Tensions between the United States and Russian Federation have spiraled in recent years and the outlook for the bilateral nuclear arms control regime has become ever more grim. Comparisons to the early 1980s Cold War are common.
Now, as then, Washington and Moscow are geopolitical adversaries. A key arms control agreement has been abandoned. Nuclear modernization accelerates. Old nuclear hands warn that the risk of nuclear war is rising. Amid growing unease, practitioners and commenters debate nuclear policy priorities, how the arms control process might resume, and how best to reduce nuclear risks.
Dakota Rudsill’s essay analyzes the comparison of our present moment of nuclear destabilization with the Cold War’s frigid and perilous depths in the early 1980s. It argues that the analogy is not perfect but it is instructive. The Cold War teaches that arms control can come back from oblivion. By focusing on the right priorities—strategic stability in particular—and generating ideas now, a pragmatic slate of actionable stability-enhancing proposals can be ready when the geopolitical currents change and prospects for nuclear arms control recover.
This article provides an analysis of the benefits a Comprehensive Test-Ban Treaty and its ratification process would have on international norms, order, and the prosperity of all States involved. In a comprehensive call to action, Matsick recommends an insightful four-sided bargain by four of the largest nuclear powers that would suppress strategic fears and argues that this bargain might be more politically feasible than once believed.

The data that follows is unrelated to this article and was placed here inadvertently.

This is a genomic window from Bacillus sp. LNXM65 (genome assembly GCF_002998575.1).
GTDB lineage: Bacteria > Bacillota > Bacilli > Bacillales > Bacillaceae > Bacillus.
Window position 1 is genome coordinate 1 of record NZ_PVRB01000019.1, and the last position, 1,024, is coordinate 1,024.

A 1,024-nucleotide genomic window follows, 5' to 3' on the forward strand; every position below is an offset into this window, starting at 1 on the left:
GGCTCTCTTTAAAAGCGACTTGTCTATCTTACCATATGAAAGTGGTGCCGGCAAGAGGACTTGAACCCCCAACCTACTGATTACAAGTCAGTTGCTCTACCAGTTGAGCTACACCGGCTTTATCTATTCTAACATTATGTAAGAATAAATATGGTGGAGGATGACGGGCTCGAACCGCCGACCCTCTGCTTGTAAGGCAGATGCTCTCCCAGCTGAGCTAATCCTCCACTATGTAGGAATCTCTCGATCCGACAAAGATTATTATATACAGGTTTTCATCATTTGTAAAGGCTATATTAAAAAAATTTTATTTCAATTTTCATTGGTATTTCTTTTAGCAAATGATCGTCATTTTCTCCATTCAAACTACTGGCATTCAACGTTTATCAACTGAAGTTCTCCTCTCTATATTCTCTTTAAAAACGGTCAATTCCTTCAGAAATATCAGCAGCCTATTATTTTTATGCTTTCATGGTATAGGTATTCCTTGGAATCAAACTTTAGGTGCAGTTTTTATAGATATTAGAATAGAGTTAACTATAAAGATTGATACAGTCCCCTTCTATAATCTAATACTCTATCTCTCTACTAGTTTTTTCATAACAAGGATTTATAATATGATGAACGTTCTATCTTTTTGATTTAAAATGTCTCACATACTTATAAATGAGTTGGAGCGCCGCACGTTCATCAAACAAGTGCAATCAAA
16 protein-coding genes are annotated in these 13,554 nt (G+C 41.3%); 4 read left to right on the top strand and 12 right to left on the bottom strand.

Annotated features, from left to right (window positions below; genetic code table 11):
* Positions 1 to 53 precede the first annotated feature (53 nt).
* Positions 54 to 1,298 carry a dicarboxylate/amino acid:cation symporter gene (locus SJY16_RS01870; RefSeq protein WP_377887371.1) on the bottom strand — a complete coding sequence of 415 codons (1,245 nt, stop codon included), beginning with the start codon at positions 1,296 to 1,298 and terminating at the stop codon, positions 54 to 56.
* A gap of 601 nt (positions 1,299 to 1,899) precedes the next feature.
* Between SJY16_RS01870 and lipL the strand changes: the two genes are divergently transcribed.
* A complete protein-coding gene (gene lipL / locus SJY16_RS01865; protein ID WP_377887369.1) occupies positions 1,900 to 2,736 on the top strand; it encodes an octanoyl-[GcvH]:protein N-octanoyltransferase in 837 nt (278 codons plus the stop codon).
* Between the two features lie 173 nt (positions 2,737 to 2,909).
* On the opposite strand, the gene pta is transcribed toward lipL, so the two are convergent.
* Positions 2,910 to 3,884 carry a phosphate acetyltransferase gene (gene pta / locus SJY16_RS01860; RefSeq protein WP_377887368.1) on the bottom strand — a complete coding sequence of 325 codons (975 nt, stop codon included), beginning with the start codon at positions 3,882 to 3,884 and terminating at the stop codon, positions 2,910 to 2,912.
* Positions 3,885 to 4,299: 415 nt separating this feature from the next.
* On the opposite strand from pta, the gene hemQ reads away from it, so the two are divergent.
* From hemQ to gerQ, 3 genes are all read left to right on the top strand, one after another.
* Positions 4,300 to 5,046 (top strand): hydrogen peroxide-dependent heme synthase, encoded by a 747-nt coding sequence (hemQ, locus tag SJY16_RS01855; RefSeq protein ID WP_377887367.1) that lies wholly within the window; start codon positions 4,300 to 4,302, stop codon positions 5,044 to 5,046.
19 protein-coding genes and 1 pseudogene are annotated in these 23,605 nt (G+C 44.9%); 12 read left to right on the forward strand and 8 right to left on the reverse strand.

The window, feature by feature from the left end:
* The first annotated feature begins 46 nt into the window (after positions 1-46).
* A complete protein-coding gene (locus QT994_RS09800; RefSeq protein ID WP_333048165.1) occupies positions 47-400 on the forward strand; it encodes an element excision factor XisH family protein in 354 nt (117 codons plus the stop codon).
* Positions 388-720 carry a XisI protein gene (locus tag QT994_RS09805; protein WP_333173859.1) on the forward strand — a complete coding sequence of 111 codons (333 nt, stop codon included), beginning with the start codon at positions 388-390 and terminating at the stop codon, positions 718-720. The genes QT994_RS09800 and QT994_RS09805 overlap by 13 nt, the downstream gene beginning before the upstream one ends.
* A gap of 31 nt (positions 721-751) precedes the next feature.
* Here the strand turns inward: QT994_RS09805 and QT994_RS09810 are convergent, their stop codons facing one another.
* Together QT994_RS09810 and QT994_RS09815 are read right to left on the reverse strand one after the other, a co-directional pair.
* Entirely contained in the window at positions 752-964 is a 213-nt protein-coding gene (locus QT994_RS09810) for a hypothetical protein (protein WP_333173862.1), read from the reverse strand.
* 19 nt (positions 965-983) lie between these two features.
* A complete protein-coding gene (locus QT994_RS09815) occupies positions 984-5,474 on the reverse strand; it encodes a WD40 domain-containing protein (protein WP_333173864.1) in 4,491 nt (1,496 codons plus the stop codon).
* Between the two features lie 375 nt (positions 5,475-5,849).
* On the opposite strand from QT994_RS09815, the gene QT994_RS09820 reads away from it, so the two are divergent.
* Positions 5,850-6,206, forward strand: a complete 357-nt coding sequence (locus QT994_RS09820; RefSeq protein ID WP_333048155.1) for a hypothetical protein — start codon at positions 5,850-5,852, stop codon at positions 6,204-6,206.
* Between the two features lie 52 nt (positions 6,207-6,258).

The aftermath of the Second World War and the ensuing nuclear arms race that followed in the Cold War has had an array of impacts throughout the globe and on the international system.
Nuclear nonproliferation and non-testing norms were the expected solution to quash many of those same impacts from bleeding into the future. Rob Matsick focuses the reader on myriad recent developments that have put these norms under siege, and the need for a comprehensive treaty on nuclear testing to resolutely affirm and strengthen the existing legal regime.
David Jonas and Dyllan Taxman’s insightful article— “JCP-No-Way: A Critique Of The Iran Nuclear Deal As A Non-Legally-Binding Political Commitment” —examines the Iran Nuclear Deal and its place in prior US arms treaties.
By positioning the Iran Nuclear Deal within the historical context of past agreements, American treaty-making, and national and international political norms, the authors conclude that the use of a non-binding political commitment to rein in Iran’s nuclear weapons ambitions was both novel and inappropriate.
Instead, the authors argue that the Obama Administration should have used one of the available legally binding agreement options when negotiating with Iran. While the Trump Administration has since withdrawn from the Iran Nuclear Deal, this article highlights the importance of the US prioritizing future arms agreements that carry the force of law.
JCP No Way: A Critique of the Iran Nuclear Deal